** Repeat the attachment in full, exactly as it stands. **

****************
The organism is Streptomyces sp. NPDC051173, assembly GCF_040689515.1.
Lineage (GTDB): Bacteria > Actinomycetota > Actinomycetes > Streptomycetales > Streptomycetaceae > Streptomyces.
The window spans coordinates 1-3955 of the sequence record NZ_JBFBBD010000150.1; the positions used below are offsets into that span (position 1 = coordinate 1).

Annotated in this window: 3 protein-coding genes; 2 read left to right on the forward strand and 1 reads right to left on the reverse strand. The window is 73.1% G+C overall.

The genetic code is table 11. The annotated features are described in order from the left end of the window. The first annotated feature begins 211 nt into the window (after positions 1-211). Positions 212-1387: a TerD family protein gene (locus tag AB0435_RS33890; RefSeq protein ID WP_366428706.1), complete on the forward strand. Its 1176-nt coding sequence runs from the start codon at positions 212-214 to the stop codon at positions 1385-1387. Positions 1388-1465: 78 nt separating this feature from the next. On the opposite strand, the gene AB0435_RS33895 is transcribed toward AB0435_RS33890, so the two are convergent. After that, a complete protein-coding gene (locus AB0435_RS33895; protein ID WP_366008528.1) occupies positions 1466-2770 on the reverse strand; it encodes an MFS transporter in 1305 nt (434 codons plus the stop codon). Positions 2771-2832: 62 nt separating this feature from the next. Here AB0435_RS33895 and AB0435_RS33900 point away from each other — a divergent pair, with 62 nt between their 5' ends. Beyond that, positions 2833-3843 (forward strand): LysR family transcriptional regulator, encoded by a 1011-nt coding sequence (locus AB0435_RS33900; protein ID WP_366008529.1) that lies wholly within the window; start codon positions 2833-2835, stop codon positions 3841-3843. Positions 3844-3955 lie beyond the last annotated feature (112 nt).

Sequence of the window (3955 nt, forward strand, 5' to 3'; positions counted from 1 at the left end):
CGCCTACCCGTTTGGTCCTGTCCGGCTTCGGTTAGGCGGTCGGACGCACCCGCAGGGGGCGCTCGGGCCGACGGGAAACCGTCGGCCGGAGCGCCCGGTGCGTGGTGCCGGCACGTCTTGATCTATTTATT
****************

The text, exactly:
The organism is Streptomyces sp. NPDC051173, assembly GCF_040689515.1.
Lineage (GTDB): Bacteria > Actinomycetota > Actinomycetes > Streptomycetales > Streptomycetaceae > Streptomyces.
The window spans coordinates 1-3955 of the sequence record NZ_JBFBBD010000150.1; the positions used below are offsets into that span (position 1 = coordinate 1).

Annotated in this window: 3 protein-coding genes; 2 read left to right on the forward strand and 1 reads right to left on the reverse strand. The window is 73.1% G+C overall.

The genetic code is table 11. The annotated features are described in order from the left end of the window. The first annotated feature begins 211 nt into the window (after positions 1-211). Positions 212-1387: a TerD family protein gene (locus tag AB0435_RS33890; RefSeq protein ID WP_366428706.1), complete on the forward strand. Its 1176-nt coding sequence runs from the start codon at positions 212-214 to the stop codon at positions 1385-1387. Positions 1388-1465: 78 nt separating this feature from the next. On the opposite strand, the gene AB0435_RS33895 is transcribed toward AB0435_RS33890, so the two are convergent. After that, a complete protein-coding gene (locus AB0435_RS33895; protein ID WP_366008528.1) occupies positions 1466-2770 on the reverse strand; it encodes an MFS transporter in 1305 nt (434 codons plus the stop codon). Positions 2771-2832: 62 nt separating this feature from the next. Here AB0435_RS33895 and AB0435_RS33900 point away from each other — a divergent pair, with 62 nt between their 5' ends. Beyond that, positions 2833-3843 (forward strand): LysR family transcriptional regulator, encoded by a 1011-nt coding sequence (locus AB0435_RS33900; protein ID WP_366008529.1) that lies wholly within the window; start codon positions 2833-2835, stop codon positions 3841-3843. Positions 3844-3955 lie beyond the last annotated feature (112 nt).

Sequence of the window (3955 nt, forward strand, 5' to 3'; positions counted from 1 at the left end):
CGCCTACCCGTTTGGTCCTGTCCGGCTTCGGTTAGGCGGTCGGACGCACCCGCAGGGGGCGCTCGGGCCGACGGGAAACCGTCGGCCGGAGCGCCCGGTGCGTGGTGCCGGCACGTCTTGATCTATTTATT